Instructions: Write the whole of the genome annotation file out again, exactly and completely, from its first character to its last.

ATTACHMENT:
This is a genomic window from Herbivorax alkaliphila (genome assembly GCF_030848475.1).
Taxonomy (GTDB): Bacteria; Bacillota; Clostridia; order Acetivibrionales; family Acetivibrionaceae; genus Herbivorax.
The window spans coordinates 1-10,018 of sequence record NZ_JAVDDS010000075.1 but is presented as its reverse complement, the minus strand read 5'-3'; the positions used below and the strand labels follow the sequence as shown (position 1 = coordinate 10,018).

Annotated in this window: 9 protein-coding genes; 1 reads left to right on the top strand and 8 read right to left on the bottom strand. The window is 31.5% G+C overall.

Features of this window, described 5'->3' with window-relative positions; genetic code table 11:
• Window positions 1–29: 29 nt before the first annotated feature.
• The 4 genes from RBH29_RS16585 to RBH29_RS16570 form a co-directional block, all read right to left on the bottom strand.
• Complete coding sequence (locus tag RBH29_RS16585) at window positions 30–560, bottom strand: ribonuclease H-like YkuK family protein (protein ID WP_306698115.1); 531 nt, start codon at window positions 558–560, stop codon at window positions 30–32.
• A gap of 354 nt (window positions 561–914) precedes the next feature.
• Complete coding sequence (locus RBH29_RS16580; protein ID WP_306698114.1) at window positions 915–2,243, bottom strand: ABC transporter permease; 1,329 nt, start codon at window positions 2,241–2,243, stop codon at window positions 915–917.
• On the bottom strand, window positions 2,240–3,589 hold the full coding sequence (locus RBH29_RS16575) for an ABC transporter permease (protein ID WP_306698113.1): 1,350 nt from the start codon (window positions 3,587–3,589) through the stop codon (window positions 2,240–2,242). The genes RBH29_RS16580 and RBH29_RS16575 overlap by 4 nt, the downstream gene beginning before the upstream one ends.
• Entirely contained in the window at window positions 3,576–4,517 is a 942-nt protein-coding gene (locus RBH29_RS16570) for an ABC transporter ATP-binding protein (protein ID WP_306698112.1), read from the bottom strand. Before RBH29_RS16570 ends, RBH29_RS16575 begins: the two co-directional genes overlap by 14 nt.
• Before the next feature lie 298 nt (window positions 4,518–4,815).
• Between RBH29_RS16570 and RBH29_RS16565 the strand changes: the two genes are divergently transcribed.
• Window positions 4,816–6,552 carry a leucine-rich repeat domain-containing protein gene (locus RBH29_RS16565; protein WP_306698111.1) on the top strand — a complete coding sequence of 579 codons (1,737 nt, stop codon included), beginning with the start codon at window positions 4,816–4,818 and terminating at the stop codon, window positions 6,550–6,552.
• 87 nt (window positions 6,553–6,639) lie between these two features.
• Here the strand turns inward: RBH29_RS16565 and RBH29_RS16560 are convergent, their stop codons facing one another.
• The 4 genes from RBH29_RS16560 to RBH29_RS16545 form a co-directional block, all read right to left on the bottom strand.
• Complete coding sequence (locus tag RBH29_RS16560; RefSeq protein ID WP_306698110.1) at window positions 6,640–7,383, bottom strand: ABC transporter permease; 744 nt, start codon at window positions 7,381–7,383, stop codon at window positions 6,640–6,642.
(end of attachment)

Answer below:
This is a genomic window from Herbivorax alkaliphila (genome assembly GCF_030848475.1).
Taxonomy (GTDB): Bacteria; Bacillota; Clostridia; order Acetivibrionales; family Acetivibrionaceae; genus Herbivorax.
The window spans coordinates 1-10,018 of sequence record NZ_JAVDDS010000075.1 but is presented as its reverse complement, the minus strand read 5'-3'; the positions used below and the strand labels follow the sequence as shown (position 1 = coordinate 10,018).

Annotated in this window: 9 protein-coding genes; 1 reads left to right on the top strand and 8 read right to left on the bottom strand. The window is 31.5% G+C overall.

Features of this window, described 5'->3' with window-relative positions; genetic code table 11:
• Window positions 1–29: 29 nt before the first annotated feature.
• The 4 genes from RBH29_RS16585 to RBH29_RS16570 form a co-directional block, all read right to left on the bottom strand.
• Complete coding sequence (locus tag RBH29_RS16585) at window positions 30–560, bottom strand: ribonuclease H-like YkuK family protein (protein ID WP_306698115.1); 531 nt, start codon at window positions 558–560, stop codon at window positions 30–32.
• A gap of 354 nt (window positions 561–914) precedes the next feature.
• Complete coding sequence (locus RBH29_RS16580; protein ID WP_306698114.1) at window positions 915–2,243, bottom strand: ABC transporter permease; 1,329 nt, start codon at window positions 2,241–2,243, stop codon at window positions 915–917.
• On the bottom strand, window positions 2,240–3,589 hold the full coding sequence (locus RBH29_RS16575) for an ABC transporter permease (protein ID WP_306698113.1): 1,350 nt from the start codon (window positions 3,587–3,589) through the stop codon (window positions 2,240–2,242). The genes RBH29_RS16580 and RBH29_RS16575 overlap by 4 nt, the downstream gene beginning before the upstream one ends.
• Entirely contained in the window at window positions 3,576–4,517 is a 942-nt protein-coding gene (locus RBH29_RS16570) for an ABC transporter ATP-binding protein (protein ID WP_306698112.1), read from the bottom strand. Before RBH29_RS16570 ends, RBH29_RS16575 begins: the two co-directional genes overlap by 14 nt.
• Before the next feature lie 298 nt (window positions 4,518–4,815).
• Between RBH29_RS16570 and RBH29_RS16565 the strand changes: the two genes are divergently transcribed.
• Window positions 4,816–6,552 carry a leucine-rich repeat domain-containing protein gene (locus RBH29_RS16565; protein WP_306698111.1) on the top strand — a complete coding sequence of 579 codons (1,737 nt, stop codon included), beginning with the start codon at window positions 4,816–4,818 and terminating at the stop codon, window positions 6,550–6,552.
• 87 nt (window positions 6,553–6,639) lie between these two features.
• Here the strand turns inward: RBH29_RS16565 and RBH29_RS16560 are convergent, their stop codons facing one another.
• The 4 genes from RBH29_RS16560 to RBH29_RS16545 form a co-directional block, all read right to left on the bottom strand.
• Complete coding sequence (locus tag RBH29_RS16560; RefSeq protein ID WP_306698110.1) at window positions 6,640–7,383, bottom strand: ABC transporter permease; 744 nt, start codon at window positions 7,381–7,383, stop codon at window positions 6,640–6,642.